Right handed American. Fork in the right hand, knife in the left. Never switch.

Generally, one doesn’t do the fork switch with every bite. Plenty of foods don’t need to be cut up–they arrive on the table in bite-size pieces. Some may be partially consumable with just a fork. (Think: baked potato. Slice once, add butter, eat insides, then–if you like potato skin–cut the reminder into bite-size bits.)

When I’m eating a steak, for instance, I would cut about 5 or 6 bites, eat those, probably interspersed with vegetable/starch bites, then pick up the knife, cut some more, put down the knife…

As a kid, I was taught that you don’t eat all of one item first and you don’t have to exactly rotate bites of each food on your plate either. (Kind of OCD, that last.) I was taught that even if you hate hate HATE Brussels sprouts, you must eat at least one bite to be polite. (Although I always claim to highly allergic to liver–a giant lie.)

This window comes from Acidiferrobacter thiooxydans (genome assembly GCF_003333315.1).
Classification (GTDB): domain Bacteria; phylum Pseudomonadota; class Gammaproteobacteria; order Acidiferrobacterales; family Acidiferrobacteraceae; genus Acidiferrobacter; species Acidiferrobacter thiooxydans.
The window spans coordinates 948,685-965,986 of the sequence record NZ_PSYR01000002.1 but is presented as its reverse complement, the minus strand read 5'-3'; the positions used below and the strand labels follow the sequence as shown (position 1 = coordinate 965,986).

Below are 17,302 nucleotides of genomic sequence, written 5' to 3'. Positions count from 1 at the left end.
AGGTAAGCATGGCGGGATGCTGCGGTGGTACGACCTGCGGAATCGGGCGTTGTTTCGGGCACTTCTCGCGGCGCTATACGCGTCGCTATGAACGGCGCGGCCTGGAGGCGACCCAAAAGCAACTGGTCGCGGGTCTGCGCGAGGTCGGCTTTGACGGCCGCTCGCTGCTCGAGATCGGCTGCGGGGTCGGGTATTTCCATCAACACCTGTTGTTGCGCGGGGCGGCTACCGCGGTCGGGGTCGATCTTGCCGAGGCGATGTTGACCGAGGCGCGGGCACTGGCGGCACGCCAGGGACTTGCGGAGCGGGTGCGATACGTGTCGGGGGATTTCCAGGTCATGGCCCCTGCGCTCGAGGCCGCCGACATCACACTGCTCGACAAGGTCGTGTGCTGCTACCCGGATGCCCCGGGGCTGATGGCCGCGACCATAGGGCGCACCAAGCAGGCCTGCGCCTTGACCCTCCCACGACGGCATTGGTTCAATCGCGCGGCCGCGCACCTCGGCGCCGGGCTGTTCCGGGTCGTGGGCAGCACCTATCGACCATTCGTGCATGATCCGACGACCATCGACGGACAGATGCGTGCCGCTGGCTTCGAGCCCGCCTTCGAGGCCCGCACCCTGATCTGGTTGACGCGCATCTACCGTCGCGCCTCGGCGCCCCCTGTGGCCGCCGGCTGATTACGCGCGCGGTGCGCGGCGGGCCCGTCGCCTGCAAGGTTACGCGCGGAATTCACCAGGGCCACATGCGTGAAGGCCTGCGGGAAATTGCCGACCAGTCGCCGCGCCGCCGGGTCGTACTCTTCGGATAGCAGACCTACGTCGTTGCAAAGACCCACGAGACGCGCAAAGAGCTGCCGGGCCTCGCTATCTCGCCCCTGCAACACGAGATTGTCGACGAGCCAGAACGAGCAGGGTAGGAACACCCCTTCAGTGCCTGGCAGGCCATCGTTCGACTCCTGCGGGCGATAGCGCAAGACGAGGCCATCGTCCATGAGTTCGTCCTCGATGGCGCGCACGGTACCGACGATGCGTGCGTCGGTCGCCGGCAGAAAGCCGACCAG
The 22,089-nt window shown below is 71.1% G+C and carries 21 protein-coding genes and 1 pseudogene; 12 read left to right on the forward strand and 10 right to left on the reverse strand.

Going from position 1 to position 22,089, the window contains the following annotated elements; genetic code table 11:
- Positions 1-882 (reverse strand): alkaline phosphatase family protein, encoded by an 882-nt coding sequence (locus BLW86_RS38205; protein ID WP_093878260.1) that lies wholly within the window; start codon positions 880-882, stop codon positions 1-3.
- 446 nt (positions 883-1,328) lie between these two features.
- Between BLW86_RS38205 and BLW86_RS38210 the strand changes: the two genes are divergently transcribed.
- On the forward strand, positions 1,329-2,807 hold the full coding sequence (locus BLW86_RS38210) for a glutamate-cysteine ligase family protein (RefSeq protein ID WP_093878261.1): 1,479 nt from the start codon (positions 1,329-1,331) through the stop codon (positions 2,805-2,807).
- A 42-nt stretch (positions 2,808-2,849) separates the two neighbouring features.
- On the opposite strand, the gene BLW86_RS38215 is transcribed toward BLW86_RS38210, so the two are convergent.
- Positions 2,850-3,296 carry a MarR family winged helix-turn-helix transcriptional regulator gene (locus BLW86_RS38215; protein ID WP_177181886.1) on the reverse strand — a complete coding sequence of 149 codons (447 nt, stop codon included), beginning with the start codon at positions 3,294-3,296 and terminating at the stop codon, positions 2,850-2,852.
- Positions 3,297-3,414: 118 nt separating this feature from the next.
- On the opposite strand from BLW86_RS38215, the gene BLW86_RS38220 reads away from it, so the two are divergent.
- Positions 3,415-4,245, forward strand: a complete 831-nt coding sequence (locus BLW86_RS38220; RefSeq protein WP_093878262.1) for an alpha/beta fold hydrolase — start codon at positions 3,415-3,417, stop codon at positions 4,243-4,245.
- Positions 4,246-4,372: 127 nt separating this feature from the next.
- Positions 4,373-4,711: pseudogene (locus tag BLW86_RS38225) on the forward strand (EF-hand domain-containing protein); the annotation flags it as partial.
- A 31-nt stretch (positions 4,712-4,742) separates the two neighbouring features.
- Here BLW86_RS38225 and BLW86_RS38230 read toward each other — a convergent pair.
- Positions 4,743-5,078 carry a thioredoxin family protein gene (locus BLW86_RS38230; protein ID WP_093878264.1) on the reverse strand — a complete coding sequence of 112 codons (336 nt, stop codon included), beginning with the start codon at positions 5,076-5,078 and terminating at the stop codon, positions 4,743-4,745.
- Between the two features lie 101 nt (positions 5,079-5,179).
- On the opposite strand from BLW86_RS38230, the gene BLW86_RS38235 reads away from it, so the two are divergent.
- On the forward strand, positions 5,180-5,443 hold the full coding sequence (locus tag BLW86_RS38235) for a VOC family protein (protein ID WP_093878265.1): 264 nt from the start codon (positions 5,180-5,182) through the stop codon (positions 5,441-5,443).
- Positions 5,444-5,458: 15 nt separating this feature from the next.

I really can’t imagine how anyone can eat rice or peas without turning the fork so the tines curve upwards. I also don’t get why anyone would leave their primary eating instrument in their non-dominant hand. We’re mostly right-handed, us humans.

Let me the first to quote this:

I eat my peas with honey.
I’ve done it all my life.
It makes the peas taste funny,
But it keeps them on my knife.